BY CHOMDUEN VONGPETCHKHAW
It is easy to prepare a genuine-tasting Thai meal in the Yukon, very similar to what you
can expect in a Bangkok restaurant. An example is Phad Thai, one of the favourites of
tourists visiting Thailand.
All ingredients can be purchased locally, though a challenge can be getting quality fresh vegetables.
I am from Thailand and moved to Whitehorse, last year, where I now live with my
husband. After finishing my university degree, in Bangkok, I studied at the famous
Institute of Culinary Art, as I really enjoy cooking. As a side business, I operated a
catering service in Bangkok for a couple of years.
The Thai government has been promoting two Thai dishes to present Thai food in the
past years: Tom Yam Gung (a spicy soup with shrimp) and Phad Thai (phad means fry,
so it means fried noodles, Thai style).
There is no fixed recipe: the dishes vary based on the region, the cook’s technique and
some different ingredients. My personal favourite is from the Bangkok area, using big
shrimp, which is based on the recipe from the Royal Kitchen. I prefer when it is served
on a banana leaf.
In Thailand, every restaurant will have these two dishes on their menu, but, because of the
promotion, you will find them also on the menu of restaurants in North America. But here,
in North America, they have often been modified to the point that they don’t represent the
authentic dishes anymore.
Every time I prepare Thai food in the Yukon, I use spices and sauces from Asia bought at
the local Superstore. Though I have to admit that I bought many ingredients for other
dishes such as red curry paste, green curry paste, massaman curry paste, etc., in Edmonton.
Some of these are available locally, but they have been prepared “western” style.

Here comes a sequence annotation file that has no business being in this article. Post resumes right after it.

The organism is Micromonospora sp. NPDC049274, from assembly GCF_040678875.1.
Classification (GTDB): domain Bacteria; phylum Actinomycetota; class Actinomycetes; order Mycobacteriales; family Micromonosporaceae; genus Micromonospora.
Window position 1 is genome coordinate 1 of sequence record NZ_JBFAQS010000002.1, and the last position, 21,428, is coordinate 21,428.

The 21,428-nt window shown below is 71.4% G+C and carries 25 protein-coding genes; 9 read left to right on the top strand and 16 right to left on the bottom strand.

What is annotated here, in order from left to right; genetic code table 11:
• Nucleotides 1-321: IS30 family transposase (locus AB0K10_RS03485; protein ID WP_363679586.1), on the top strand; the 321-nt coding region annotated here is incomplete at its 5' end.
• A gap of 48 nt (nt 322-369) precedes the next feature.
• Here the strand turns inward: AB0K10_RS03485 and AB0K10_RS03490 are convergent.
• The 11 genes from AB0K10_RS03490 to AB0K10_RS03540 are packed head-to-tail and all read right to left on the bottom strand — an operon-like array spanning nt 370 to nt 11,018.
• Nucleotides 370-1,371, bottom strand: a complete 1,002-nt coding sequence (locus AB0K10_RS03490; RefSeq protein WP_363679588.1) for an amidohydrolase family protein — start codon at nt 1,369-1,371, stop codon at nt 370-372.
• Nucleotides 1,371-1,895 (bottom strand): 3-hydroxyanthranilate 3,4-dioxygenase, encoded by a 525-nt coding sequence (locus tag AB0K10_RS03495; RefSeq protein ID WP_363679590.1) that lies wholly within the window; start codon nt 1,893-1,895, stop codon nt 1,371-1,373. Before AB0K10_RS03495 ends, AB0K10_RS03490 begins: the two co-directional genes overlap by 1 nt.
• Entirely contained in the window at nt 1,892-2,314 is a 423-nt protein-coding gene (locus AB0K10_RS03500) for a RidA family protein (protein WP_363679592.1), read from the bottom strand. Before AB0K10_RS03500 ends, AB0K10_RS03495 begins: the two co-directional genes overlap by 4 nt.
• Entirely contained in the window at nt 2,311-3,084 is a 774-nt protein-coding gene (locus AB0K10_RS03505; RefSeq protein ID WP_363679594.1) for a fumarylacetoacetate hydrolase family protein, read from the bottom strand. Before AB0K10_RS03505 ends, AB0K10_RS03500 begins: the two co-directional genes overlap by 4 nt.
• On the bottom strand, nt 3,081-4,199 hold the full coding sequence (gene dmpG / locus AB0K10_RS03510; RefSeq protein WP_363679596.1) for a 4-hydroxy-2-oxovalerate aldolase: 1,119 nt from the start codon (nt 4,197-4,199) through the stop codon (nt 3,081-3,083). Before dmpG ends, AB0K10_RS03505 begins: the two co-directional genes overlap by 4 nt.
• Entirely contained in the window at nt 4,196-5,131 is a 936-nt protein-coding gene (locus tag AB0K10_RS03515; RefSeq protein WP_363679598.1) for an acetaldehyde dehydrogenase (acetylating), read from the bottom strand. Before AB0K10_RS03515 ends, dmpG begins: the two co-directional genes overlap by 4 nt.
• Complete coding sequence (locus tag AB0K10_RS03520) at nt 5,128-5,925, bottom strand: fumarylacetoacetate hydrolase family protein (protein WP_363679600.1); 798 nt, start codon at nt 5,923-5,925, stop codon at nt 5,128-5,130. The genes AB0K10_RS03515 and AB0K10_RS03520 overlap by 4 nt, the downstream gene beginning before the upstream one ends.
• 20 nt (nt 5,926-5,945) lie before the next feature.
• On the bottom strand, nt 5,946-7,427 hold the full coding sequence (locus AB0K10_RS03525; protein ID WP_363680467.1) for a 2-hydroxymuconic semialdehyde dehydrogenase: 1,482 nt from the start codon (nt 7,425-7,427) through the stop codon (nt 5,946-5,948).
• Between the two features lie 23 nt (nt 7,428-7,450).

When preparing it for my family or friends, I have always been told that it is “awesome”.
There are never any leftovers. Just a tip: when preparing it, make sure when frying the
noodles that you add some oil, from time to time, to prevent the noodles from drying out.
For this recipe, I am using shrimp, which we caught in the summer, in Skagway.
Some of the ingredients required for the “real” Phad Thai have been substituted to reflect
what is locally available. I hope you enjoy the Phad Thai.
Phad Thai (Yukon Style by Chomduen Vongpetchkhaw and Karl Stellbrink)
1 package (227 grams) of rice noodles, Thai style
500 grams of bean sprouts
50 grams of spring onions
100 grams of Alaskan shrimp (or 50 grams of pork or chicken)
1 package of tofu (soybean curd), extra firm
½ cup mixed nuts
1 teaspoon chilli powder
1 teaspoon garlic powder
½ cup sunflower oil
4 tablespoons sugar
3 tablespoons fish sauce
4 tablespoons tamarind juice (possible substitutes: sour-soup concentrate or vinegar)
½ cup of coconut milk
1 tablespoon black bean sauce (optional)
Wash the bean sprouts.
Wash and chop the spring onions.
Cut the tofu into small slivers.
Wash and grate the carrots.
If using pork or chicken as a substitute, slice the meat into small slivers.
Fry the eggs in a pan and then cut them into slivers.
Soak the noodles in boiling water, in a large bowl, for five minutes, then drain and rinse under cold water.
Crush the nuts in a mortar.
Heat three tablespoons of the oil in a frying pan. When hot, fry the shrimps (or pork or chicken) and the tofu.
Add one tablespoon of the fish sauce and add some pepper (milled) to it.
When cooked, remove from the pan and keep it warm.
Mix with Phad Thai sauce: tamarind juice, sugar, fish sauce and coconut milk.
Heat a pan (preferably with non-stick coating) and add noodles and mix with Phat Thai sauce.
Fry the noodles while constantly turning them with a spatula to prevent sticking do not stir as the noodles will break).
Add garlic powder, chilli powder and one tablespoon of fish sauce and black bean sauce. Add half of the bean sprouts and the chopped spring onions and crushed nuts. Fry for one minute (don’t overcook).
Serve immediately with a mixture of shrimp and tofu and the remaining bean sprouts and carrots.